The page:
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Howards End
BLU-RAY disk
11.11.2009 By: Mathew Plale
Howards End order
Director:
James Ivory

Actors:
Emma Thompson
Anthony Hopkins


Rating:
Movie:
Extras:
Overall:

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WHAT'S IT ABOUT?
Three classes of British families clash and fall in love in this adaptation of E.M. Forster's 1910 novel.
IS IT A GOOD MOVIE?
Here’s a new drinking game: every time during Howards End that you feel the urge to nod off, take a shot of beer with a low ABV. You’ll be more pissed (that’s drunk to us Yanks) before Anthony Hopkins shows up than you’d be from playing the Withnail & I game twice in a row.

What a dreadful and stiff bore this is. But you get that. You go in understanding that, because it’s a Merchant Ivory production of an E.M. Forster novel, the story will lack any relevant substance and that the characters will start sentence with the word “do,” as in “Do have a spot of tea.”

It’s not that I have an intolerance for the Brits (my dream is to marry a dainty blokette named Emma and have her read me Sherlock Holmes every afternoon over a scone)--just for Merchant Ivory and the works of Forster, whose novels have (as of 2009) between adapted by Merchant Ivory Productions two other times (1985’s A Room with a View, ‘87’s Maurice).

This story, directed by James Ivory, bothers itself with three families: the Wilcoxes, the Schlegels, and a young Bast.

The players: Anthony Hopkins as Henry Wilcox, Vanessa Redgrave (Oscar nomination, Best Supporting Actress) as his first wife, Emma Thompson (Oscar, Best Actress, though I couldn’t tell you why) and Helena Bonham Carter as the Schlegel sisters, and Samuel West as Leonard Bast. Impressive cast, no doubt, but it looks and sounds like each one of them stuffed a closet full of hangers into their wardrobe before arriving on set.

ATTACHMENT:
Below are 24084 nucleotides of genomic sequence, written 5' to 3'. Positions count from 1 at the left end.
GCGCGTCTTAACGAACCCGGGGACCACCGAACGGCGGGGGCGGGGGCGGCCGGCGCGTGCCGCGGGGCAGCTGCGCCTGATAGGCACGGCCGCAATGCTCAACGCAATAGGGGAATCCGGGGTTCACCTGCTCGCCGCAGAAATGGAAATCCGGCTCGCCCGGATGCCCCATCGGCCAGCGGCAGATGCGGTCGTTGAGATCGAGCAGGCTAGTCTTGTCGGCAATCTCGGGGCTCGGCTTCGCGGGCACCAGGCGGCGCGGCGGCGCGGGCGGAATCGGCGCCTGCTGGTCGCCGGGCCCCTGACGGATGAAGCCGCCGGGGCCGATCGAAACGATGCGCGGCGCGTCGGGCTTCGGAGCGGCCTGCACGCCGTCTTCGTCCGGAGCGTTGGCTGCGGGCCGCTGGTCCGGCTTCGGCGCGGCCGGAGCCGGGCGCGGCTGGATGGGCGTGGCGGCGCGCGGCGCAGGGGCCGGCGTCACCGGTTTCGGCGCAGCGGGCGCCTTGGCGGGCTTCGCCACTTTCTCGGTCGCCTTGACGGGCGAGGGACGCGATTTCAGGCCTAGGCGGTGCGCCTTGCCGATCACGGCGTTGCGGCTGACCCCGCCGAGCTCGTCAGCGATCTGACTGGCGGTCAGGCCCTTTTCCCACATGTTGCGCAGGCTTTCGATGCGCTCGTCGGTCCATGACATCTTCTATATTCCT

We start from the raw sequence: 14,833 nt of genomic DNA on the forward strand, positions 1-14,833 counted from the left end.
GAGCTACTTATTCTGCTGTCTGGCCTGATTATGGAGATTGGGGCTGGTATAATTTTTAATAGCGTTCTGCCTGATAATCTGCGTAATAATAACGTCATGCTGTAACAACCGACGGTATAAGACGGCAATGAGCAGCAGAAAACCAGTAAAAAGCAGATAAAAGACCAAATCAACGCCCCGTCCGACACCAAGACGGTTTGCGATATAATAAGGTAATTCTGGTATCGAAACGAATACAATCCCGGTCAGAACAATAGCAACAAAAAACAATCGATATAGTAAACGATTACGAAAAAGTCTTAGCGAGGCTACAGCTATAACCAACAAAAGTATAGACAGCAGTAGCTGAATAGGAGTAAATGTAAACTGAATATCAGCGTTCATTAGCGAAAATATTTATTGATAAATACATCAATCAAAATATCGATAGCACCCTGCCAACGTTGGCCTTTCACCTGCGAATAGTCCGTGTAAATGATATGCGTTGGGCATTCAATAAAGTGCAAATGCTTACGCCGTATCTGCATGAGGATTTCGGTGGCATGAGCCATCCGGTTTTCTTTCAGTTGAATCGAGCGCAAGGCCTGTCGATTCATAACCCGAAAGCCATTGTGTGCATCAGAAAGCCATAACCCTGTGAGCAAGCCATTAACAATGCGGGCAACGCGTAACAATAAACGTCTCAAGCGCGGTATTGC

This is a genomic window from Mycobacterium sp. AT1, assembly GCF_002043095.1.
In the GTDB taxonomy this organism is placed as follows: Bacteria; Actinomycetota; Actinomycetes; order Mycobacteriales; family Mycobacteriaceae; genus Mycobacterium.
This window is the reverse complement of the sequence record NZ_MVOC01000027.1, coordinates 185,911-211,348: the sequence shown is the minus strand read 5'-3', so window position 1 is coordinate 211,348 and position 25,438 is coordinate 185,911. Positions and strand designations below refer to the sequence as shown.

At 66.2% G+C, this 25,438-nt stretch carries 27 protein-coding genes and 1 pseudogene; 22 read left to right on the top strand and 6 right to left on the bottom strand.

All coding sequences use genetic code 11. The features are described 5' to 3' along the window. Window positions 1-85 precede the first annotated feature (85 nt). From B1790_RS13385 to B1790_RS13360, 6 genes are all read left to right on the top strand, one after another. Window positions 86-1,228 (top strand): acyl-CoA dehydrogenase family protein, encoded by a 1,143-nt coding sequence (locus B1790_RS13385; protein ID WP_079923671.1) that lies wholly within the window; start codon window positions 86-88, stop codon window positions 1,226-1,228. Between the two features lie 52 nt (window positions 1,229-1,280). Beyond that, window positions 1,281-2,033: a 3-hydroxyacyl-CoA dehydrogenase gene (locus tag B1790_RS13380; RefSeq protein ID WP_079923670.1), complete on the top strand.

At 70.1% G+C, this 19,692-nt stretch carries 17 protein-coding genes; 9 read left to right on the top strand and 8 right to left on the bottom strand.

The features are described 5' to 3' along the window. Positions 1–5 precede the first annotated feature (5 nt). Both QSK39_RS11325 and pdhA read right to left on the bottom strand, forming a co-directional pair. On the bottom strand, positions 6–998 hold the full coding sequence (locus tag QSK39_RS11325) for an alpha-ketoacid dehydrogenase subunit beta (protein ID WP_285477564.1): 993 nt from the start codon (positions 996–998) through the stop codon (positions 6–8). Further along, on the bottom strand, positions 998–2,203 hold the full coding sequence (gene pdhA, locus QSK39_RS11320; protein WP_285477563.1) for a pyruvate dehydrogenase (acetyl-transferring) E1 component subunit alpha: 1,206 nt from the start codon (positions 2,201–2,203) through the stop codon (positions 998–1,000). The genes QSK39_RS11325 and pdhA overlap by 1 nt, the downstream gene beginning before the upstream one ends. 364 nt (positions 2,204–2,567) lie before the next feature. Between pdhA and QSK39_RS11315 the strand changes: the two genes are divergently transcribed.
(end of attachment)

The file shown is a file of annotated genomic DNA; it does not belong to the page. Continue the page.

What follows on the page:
So, where are those two stars coming from? Of course, like most modern period pieces, Howards End’s true marvels shine in the art/set decoration, costumes, and glorious cinematography, by Luciana Arrighi and Ian Whittaker (Oscar winners for their work), Jenny Beavan and John Bright (nominations), and Tony Pierce-Roberts (also a nomination, but worthy of a win), respectively. The artists illustrate here, we imagine, the aesthetics of Edwardian England better than any other film of its genre.

I’ll end on that positive, if only because my thesaurus is turning up too many irrelevant synonyms for “stuffy.”
THE EXTRAS
Building Howards End (42:36) gathers producer Ismail Merchant, director James Ivory, actress Helena Bonham Carter, and others to provide a detailed and informative look into the making if Howards End. Topics include attracting the talent, the house used as Howards End, the on-set collaboration between cast and crew, difficulties of shooting in London, and editing. The chemistry between Merchant and Ivory is must-see.

The Design of Howards End (8:57): Production designer Luciana Arrighi and costume designer Jenny Beavan sit down to share their expertise on working on a period drama. Included are clips and Arrighi’s sketches.

The Wandering Company (49:37): This 1984 documentary, produced during A Room with a View’s pre-production stage, observes the first 20 years of Merchant Ivory’s history. Included are clips, behind-the-scenes footage, and interviews. Overall, this doc is a bit stale, but a decent overview of the company. Still, an updated version may have made a better edition to the disc.

James Ivory on Ismail Merchant (12:11): The director sits down to discuss his relationship with his partner, producer Merchant. This piece goes well with the footage of Ivory and Merchant in the “Building Howards End” doc.

Behind the Scenes (4:31) is a promotional video that utilizes clips, on-set footage, and brief comments from Merchant, Ivory, Anthony Hopkins, and more.

Theatrical Trailer.

Also included with this Criterion Collection Blu-ray is a 12-page booklet with an essay titled “All is Grace” by Los Angeles Times critic Kenneth Turan.
FINAL DIAGNOSIS
Howards End may be one of the most boring films in the Criterion Collection, but that doesn't mean that this Blu-ray doesn't boast one of the high-def transfers in their catalog. Additionally, the disc features a number of great documentaries that will please any fan of the film.
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